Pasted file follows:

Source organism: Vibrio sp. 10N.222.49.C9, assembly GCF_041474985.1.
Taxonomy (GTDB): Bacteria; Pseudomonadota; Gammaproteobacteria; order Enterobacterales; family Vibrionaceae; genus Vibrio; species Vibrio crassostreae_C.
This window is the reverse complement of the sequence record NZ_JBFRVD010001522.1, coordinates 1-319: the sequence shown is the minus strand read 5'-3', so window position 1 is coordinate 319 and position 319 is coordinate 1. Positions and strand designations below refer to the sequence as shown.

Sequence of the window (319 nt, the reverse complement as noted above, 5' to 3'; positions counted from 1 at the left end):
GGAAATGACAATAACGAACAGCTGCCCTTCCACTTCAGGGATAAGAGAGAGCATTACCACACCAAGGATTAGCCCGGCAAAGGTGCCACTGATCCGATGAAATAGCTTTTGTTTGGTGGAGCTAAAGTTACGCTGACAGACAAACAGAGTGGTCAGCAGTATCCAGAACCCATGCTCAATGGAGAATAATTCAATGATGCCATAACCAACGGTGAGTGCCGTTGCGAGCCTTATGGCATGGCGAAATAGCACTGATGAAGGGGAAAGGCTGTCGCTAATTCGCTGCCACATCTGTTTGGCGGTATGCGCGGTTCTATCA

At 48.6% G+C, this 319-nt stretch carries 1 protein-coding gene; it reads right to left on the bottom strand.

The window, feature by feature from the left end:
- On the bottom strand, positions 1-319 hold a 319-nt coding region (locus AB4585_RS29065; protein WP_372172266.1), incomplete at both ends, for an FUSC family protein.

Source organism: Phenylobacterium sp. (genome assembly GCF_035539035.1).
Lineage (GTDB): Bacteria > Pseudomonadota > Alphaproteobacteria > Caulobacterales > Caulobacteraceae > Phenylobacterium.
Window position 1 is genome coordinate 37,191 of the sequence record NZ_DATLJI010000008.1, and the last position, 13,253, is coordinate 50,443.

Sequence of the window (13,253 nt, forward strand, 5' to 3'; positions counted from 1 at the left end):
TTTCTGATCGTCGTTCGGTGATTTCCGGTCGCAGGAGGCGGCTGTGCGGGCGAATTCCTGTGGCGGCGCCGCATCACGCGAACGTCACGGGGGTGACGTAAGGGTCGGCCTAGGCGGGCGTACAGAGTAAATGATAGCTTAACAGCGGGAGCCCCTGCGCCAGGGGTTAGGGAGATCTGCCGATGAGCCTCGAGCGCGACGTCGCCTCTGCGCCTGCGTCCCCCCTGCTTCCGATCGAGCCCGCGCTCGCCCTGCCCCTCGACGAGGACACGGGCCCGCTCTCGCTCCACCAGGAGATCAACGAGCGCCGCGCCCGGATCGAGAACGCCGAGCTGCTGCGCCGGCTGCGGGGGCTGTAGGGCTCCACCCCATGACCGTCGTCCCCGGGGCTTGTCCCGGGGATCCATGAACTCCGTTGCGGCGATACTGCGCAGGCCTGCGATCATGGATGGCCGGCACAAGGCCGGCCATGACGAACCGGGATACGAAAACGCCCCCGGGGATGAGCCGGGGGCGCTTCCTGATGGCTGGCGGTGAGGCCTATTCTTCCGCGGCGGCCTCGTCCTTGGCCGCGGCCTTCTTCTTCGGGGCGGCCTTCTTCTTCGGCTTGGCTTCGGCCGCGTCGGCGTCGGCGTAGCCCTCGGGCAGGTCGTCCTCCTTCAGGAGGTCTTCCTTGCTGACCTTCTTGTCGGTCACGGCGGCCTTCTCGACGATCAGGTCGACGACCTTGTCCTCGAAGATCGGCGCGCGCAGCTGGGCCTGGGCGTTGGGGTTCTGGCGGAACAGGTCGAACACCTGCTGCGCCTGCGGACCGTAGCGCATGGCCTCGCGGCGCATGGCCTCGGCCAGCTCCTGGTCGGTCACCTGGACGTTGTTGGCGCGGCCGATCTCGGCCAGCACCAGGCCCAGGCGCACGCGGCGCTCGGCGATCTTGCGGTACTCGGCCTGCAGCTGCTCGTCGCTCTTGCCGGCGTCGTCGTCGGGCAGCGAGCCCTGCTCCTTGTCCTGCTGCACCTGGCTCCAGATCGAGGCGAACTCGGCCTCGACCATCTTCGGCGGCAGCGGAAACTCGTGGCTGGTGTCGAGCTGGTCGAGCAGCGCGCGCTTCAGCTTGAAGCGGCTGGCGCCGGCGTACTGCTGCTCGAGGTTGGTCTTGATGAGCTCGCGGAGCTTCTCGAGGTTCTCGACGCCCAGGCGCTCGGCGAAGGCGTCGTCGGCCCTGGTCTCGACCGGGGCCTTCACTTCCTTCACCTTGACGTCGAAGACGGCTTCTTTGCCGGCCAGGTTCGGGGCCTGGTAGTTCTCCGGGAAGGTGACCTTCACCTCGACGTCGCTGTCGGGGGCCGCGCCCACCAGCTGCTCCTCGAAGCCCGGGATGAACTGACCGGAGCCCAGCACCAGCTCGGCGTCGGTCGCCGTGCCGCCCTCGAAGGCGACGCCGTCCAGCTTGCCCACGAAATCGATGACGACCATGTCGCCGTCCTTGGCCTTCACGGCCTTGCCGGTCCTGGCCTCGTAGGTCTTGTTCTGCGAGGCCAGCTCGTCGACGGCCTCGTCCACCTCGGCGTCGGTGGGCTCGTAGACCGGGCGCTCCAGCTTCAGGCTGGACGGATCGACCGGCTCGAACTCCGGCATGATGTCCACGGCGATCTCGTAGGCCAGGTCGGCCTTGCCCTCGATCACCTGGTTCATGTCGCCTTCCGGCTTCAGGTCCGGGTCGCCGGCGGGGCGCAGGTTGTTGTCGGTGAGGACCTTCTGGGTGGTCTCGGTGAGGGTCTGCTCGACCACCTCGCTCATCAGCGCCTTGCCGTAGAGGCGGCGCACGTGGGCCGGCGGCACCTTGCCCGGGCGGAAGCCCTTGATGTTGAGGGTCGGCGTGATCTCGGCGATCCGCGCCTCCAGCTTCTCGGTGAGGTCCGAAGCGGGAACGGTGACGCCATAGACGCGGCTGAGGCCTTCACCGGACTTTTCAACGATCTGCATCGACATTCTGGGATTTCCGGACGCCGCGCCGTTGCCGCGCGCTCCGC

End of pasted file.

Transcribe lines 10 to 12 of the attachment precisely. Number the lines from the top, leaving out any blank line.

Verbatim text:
Lineage (GTDB): Bacteria > Pseudomonadota > Alphaproteobacteria > Caulobacterales > Caulobacteraceae > Phenylobacterium.
Window position 1 is genome coordinate 37,191 of the sequence record NZ_DATLJI010000008.1, and the last position, 13,253, is coordinate 50,443.

Sequence of the window (13,253 nt, forward strand, 5' to 3'; positions counted from 1 at the left end):